Our growth is twice that of Western Europe, and if you take a look, tables are slowly turning. Earlier we thought that Central Europe can’t find advancement without Western Europe as they were richer, they had more capital, their economy worked better. This has now reversed. Today the truth is that Western European economies are unable to function without Central Europe. There is no successful German economy without the Czech Republic, Hungary, Poland and Slovakia. So the coming decade will be a very intensive period of awakening for Central Europe when we finally realise, we finally comprehend that Central Europe is indeed the engine of the EU’s economy. Therefore, both our political influence and our economic influence will increase. This is only right as there is genuine performance behind it, this is only fair, but we can only convert this if Czech-Hungarian cooperation, Central European cooperation within the V4 is maintained.

I’d like to say a few words myself about what the Prime Minister said regarding the ETS system. You see, this is an extremely complex system, it is quite a challenge even just to understand it. Regarding this I myself often turn to your Prime Minister who understands finances better than I do. Anyway, to cut a long story short, they want to force on us a system, the essence of which is that all of you here, everyone, all Czech people will have to pay just because you have homes and just because you have cars. They will achieve this in a complex manner, they will raise prices, and you – and we Hungarians, too – will have to pay more, so we must prevent this under any circumstances. I entered into – how shall I put it – a brotherhood in arms with Prime Minister Babiš to change the ETS system which they now want to force on us under any circumstances because otherwise this will cost you an arm and a leg, and not only you in the Czech Republic, but also us Hungarians in Hungary. We’re not prepared to pay an extra tax just because we have cars, or just because we have homes to live in, houses to live in. So this must be prevented at any cost. This may well fit into the luxury of the Western Europeans, but not into our lives, and we agreed to take joint action at the first available opportunity, at the next summit of the European Union.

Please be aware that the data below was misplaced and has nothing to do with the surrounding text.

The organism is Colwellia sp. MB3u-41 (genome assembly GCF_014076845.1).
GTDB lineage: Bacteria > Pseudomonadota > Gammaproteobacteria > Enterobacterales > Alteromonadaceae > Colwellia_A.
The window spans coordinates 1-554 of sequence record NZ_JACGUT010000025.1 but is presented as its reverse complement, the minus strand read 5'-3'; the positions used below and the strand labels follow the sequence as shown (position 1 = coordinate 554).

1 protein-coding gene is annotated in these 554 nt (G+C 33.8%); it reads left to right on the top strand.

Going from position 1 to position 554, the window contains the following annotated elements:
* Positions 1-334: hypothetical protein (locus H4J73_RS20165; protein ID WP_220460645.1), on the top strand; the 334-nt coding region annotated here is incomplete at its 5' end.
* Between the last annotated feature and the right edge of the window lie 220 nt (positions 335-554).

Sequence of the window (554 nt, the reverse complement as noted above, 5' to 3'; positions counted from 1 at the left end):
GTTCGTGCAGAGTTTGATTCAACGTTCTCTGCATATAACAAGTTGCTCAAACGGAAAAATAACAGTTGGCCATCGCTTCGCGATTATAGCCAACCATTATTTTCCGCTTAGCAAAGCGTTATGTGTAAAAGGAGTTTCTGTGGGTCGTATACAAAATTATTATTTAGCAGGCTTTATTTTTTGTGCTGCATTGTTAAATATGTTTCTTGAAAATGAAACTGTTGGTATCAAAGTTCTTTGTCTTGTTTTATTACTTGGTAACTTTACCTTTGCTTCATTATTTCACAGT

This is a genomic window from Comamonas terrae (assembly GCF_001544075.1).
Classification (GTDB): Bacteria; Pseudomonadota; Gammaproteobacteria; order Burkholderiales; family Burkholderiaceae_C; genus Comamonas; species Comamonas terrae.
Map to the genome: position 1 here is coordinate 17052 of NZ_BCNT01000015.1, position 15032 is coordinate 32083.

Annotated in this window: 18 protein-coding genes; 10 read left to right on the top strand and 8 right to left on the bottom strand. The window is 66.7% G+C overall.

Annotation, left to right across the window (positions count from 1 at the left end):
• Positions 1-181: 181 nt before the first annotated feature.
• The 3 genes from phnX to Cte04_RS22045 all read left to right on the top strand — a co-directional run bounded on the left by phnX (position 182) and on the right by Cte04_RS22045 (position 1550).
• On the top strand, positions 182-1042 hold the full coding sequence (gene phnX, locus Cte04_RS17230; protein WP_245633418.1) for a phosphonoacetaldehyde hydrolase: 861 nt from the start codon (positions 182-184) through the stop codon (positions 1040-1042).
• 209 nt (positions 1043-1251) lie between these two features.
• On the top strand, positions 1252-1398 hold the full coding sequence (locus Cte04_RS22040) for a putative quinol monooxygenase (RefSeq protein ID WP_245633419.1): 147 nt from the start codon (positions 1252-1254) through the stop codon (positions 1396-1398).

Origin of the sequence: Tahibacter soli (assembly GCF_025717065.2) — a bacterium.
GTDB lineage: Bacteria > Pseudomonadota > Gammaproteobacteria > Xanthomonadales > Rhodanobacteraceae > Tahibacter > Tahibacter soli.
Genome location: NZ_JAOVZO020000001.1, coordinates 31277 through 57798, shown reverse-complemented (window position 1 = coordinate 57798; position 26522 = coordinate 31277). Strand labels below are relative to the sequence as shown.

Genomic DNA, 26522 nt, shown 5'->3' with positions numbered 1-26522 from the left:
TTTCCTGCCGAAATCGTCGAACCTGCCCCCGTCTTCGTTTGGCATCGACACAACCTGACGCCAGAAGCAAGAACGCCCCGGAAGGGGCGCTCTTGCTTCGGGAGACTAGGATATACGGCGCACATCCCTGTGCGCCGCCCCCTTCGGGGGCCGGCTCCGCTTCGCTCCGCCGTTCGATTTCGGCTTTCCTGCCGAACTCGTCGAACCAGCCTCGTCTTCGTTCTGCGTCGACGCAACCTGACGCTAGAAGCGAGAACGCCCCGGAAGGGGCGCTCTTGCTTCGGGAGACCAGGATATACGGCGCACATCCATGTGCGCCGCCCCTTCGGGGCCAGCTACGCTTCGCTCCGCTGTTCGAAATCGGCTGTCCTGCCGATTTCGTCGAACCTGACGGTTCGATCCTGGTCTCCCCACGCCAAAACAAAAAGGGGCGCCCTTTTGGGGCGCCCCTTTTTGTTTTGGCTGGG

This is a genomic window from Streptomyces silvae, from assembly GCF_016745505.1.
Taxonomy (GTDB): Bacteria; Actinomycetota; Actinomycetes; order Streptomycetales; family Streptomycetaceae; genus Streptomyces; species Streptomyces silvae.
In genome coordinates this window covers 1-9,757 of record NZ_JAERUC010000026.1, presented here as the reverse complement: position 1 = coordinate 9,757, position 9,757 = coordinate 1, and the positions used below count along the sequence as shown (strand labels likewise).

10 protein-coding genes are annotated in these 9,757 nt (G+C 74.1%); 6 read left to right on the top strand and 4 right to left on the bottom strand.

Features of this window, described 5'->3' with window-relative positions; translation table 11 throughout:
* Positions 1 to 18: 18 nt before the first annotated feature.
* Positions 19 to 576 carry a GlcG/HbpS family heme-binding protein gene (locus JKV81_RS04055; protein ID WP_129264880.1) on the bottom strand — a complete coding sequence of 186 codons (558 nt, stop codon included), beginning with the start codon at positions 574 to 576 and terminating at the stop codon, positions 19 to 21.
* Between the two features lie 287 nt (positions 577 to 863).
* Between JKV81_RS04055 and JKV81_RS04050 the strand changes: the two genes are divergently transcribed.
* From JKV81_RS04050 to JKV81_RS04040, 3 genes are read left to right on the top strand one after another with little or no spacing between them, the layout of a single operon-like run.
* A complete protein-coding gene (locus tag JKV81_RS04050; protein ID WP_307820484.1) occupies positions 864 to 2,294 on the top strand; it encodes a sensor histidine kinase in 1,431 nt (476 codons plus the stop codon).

Regarding Czech-Hungarian cooperation, I’d like to tell you that it’s an honour for us that you welcome Hungarian businesses in the Czech economy. Thank you for the opportunity of being here. Thank you for allowing us to invest, and thank you for the fact that during the term of Prime Minister Babiš, Czech-Hungarian economic cooperation has hit a high never seen before. This year the volume of bilateral Czech-Hungarian trade has increased by 26 per cent so far, and 330 Czech companies operate in Hungary. 330 Czech companies operate in Hungary, providing jobs and a living for many thousands of people. So Esteemed Prime Minister, thank you for the possibility of cooperation. We want to expand this, right now we’re making good progress in telecommunications, we’re making good progress in agriculture, we’re making good progress in the energy sector, and we’d like to extend our cooperation to the defence industry as well – there are some promising signs in this department – and we propose joint economic action for Czech and Hungarian businesses in ever further areas. I’d like to reassure you that everything is ready, as far as Hungary is concerned, to implement close, friendly and sober cooperation resting on the foundations of mutual respect with Mr Andrej Babiš’s government in the future, and Hungary is committed to this.

Thank you for the opportunity of being in Ústí nad Labem today with the Prime Minister.